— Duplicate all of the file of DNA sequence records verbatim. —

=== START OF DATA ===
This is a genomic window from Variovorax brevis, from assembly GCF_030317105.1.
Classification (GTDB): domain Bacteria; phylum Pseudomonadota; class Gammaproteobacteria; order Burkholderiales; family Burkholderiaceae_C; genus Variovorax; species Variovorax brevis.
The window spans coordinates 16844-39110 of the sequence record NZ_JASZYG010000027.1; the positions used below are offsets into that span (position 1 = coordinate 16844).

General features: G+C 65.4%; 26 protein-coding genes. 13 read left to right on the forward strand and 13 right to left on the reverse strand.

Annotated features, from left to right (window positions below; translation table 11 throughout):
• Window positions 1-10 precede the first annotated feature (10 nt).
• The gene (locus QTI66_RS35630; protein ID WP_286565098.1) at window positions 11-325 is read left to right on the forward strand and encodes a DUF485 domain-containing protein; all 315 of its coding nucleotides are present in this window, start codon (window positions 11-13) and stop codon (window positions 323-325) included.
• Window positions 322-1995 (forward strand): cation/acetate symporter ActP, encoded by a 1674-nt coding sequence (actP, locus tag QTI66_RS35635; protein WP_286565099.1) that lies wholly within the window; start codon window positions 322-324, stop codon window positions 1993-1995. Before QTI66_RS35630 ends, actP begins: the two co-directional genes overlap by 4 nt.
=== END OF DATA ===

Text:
This is a genomic window from Variovorax brevis, from assembly GCF_030317105.1.
Classification (GTDB): domain Bacteria; phylum Pseudomonadota; class Gammaproteobacteria; order Burkholderiales; family Burkholderiaceae_C; genus Variovorax; species Variovorax brevis.
The window spans coordinates 16844-39110 of the sequence record NZ_JASZYG010000027.1; the positions used below are offsets into that span (position 1 = coordinate 16844).

General features: G+C 65.4%; 26 protein-coding genes. 13 read left to right on the forward strand and 13 right to left on the reverse strand.

Annotated features, from left to right (window positions below; translation table 11 throughout):
• Window positions 1-10 precede the first annotated feature (10 nt).
• The gene (locus QTI66_RS35630; protein ID WP_286565098.1) at window positions 11-325 is read left to right on the forward strand and encodes a DUF485 domain-containing protein; all 315 of its coding nucleotides are present in this window, start codon (window positions 11-13) and stop codon (window positions 323-325) included.
• Window positions 322-1995 (forward strand): cation/acetate symporter ActP, encoded by a 1674-nt coding sequence (actP, locus tag QTI66_RS35635; protein WP_286565099.1) that lies wholly within the window; start codon window positions 322-324, stop codon window positions 1993-1995. Before QTI66_RS35630 ends, actP begins: the two co-directional genes overlap by 4 nt.